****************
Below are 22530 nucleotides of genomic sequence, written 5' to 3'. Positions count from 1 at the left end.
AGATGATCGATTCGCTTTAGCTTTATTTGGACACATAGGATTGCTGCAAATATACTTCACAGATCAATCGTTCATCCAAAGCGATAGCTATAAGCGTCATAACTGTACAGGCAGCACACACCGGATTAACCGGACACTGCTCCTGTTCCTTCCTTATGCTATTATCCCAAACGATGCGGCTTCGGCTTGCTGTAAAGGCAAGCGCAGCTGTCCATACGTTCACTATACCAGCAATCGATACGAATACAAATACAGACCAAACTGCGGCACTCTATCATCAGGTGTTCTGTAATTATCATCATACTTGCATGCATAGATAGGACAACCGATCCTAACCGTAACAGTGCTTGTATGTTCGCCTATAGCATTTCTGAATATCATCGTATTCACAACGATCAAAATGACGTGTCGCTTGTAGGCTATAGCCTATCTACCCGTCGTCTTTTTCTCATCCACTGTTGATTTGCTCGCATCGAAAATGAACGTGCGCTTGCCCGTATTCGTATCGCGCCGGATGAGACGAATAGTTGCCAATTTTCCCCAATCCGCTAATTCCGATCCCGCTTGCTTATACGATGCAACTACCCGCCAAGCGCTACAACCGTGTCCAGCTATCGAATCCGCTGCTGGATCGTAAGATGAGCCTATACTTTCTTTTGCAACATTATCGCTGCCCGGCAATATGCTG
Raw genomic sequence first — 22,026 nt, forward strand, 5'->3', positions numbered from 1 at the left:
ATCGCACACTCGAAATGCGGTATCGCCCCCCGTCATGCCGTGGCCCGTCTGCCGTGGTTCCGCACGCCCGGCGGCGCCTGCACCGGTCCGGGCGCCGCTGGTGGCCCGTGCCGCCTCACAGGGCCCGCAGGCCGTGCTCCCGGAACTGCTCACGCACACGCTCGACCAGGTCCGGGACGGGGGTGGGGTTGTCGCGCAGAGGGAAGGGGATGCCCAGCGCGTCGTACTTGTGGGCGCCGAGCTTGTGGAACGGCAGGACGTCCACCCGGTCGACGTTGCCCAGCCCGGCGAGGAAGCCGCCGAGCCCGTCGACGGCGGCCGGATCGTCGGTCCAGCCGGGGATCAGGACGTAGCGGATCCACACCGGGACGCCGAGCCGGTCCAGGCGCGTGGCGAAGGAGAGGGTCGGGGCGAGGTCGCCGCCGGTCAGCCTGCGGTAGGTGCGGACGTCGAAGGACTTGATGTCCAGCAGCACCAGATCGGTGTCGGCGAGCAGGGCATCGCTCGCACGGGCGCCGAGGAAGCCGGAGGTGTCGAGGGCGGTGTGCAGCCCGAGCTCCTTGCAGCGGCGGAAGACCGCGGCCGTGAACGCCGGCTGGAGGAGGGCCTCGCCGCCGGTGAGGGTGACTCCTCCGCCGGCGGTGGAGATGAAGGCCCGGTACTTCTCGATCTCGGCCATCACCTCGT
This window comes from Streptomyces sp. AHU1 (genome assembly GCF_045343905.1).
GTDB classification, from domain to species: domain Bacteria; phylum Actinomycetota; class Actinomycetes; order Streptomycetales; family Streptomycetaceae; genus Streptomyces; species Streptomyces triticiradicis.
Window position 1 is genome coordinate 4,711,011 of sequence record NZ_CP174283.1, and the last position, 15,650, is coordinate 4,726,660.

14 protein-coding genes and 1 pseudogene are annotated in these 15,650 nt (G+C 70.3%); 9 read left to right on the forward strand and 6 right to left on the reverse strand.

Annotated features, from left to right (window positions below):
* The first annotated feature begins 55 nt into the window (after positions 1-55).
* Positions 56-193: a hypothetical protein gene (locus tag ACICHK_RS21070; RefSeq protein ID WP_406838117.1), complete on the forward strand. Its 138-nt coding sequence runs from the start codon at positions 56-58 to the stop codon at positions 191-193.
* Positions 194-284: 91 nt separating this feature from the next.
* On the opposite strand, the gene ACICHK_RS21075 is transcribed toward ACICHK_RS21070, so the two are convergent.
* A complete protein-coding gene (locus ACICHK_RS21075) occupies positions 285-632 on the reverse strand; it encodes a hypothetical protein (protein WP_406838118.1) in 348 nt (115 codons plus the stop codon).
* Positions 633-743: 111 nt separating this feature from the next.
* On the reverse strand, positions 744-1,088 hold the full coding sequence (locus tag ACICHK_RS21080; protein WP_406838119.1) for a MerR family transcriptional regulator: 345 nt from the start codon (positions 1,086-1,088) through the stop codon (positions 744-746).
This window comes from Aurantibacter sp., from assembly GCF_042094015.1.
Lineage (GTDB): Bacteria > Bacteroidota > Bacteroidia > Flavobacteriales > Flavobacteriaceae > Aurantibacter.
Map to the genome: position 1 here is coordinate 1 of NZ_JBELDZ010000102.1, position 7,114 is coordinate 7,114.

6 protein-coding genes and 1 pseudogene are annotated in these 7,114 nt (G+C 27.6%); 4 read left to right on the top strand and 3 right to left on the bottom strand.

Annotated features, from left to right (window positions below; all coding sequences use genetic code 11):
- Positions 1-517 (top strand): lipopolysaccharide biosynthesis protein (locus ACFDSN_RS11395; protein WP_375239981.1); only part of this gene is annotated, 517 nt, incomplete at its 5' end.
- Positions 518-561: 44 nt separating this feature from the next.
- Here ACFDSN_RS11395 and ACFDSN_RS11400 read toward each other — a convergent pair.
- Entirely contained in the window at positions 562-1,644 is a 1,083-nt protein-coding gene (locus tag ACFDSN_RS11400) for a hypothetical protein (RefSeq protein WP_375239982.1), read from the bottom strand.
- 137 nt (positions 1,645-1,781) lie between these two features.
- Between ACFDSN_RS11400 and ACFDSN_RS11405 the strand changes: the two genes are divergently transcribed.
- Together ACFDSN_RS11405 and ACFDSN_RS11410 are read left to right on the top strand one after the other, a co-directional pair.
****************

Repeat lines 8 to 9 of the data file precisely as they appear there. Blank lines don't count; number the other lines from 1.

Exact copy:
14 protein-coding genes and 1 pseudogene are annotated in these 15,650 nt (G+C 70.3%); 9 read left to right on the forward strand and 6 right to left on the reverse strand.

Annotated features, from left to right (window positions below):